My super told me that she found what remained of the electric oven/toaster in the courtyard but the tenant refused to admit he had thrown it out the window. All I could think was how awful it would be to go out with friends and come back three to four hours later and your life is upside down. To this day I will not buy a toaster oven…
The young couple who sublet me the tiny, dark apartment cautioned me, “Don’t draw attention to yourself. The landlord can’t know that we left!” The wife even left her furniture in the place, and so I discreetly moved in my own stuff in small bags and suitcases, making many trips. And then…
The walls were as thin as the saltines on which I spread Potted Meat Food Product for dinner. I was privy to every sound of one neighbor’s bed squeaking and creaking in response to his nocturnal movements. His incoherent mumblings almost made sense to me some nights. Another neighbor was an opera singer. He was a horrible opera singer.
The mice, oh, those mice. They were true New Yorkers with a dry sense of humor, showing up at the most inopportune times. I lost more girlfriends that way.
While some of the 2013 mayoral candidates’ names may already be fading into history, these New Yorkers’ first apartment memories fit right in with the other stories found on this site, including the shock of seeing what their places look like today.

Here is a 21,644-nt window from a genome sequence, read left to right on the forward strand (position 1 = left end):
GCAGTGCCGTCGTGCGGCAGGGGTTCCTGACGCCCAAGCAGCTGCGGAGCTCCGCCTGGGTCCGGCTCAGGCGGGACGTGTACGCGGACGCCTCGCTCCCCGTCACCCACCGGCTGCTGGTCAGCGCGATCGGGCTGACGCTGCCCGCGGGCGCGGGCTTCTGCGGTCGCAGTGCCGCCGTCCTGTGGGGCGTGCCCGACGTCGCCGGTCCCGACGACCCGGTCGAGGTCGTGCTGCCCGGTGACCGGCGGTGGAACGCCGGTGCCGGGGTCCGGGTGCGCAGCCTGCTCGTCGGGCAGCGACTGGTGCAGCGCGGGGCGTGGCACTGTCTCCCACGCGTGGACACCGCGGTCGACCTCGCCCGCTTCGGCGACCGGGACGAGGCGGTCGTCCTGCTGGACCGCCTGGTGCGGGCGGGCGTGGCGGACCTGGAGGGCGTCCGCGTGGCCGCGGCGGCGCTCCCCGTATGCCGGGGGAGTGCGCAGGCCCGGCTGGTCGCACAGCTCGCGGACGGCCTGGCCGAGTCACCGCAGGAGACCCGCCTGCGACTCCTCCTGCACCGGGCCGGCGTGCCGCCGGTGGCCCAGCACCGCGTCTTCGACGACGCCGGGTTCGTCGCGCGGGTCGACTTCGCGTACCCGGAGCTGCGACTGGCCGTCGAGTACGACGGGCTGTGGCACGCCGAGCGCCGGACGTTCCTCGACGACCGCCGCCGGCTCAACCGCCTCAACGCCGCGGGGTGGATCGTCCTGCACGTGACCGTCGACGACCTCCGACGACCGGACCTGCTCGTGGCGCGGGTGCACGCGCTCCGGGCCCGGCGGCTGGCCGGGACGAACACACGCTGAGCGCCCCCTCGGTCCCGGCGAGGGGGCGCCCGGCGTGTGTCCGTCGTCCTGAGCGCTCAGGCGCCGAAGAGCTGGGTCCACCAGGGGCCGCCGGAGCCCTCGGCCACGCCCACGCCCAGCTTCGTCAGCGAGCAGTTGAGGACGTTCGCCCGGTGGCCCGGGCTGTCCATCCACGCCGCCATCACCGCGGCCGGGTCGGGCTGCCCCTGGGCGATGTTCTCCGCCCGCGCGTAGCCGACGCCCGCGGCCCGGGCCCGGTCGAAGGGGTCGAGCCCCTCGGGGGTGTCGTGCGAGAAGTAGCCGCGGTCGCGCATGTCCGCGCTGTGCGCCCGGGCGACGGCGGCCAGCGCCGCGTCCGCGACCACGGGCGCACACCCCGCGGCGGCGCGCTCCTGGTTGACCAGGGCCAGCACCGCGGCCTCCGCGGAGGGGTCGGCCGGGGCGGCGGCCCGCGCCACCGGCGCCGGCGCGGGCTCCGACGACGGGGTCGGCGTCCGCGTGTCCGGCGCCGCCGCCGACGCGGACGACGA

My first apartment was so small I had to step outside to change my mind. The year was 1968. The apartment was on Sullivan Street, just above Little Italy, with a live poultry market around the corner.
My first NYC apartment was on Steinway Street—party central of Astoria, Queens. I have very fond memories of my bachelor days there, but there are a lot of strange memories, too.
These were my wild NYU days and I had lots of romantic encounters. My interactions with men in my building, however, were not always so romantic.
I moved to NYC in 1987, and found my first apartment through an ad in The Village Voice—a third floor walk-up, 2 bedroom on the corner of Bleecker & Sullivan, in the heart of the Village. (I had to be told what the “village” was; I was from Michigan for god’s sake.)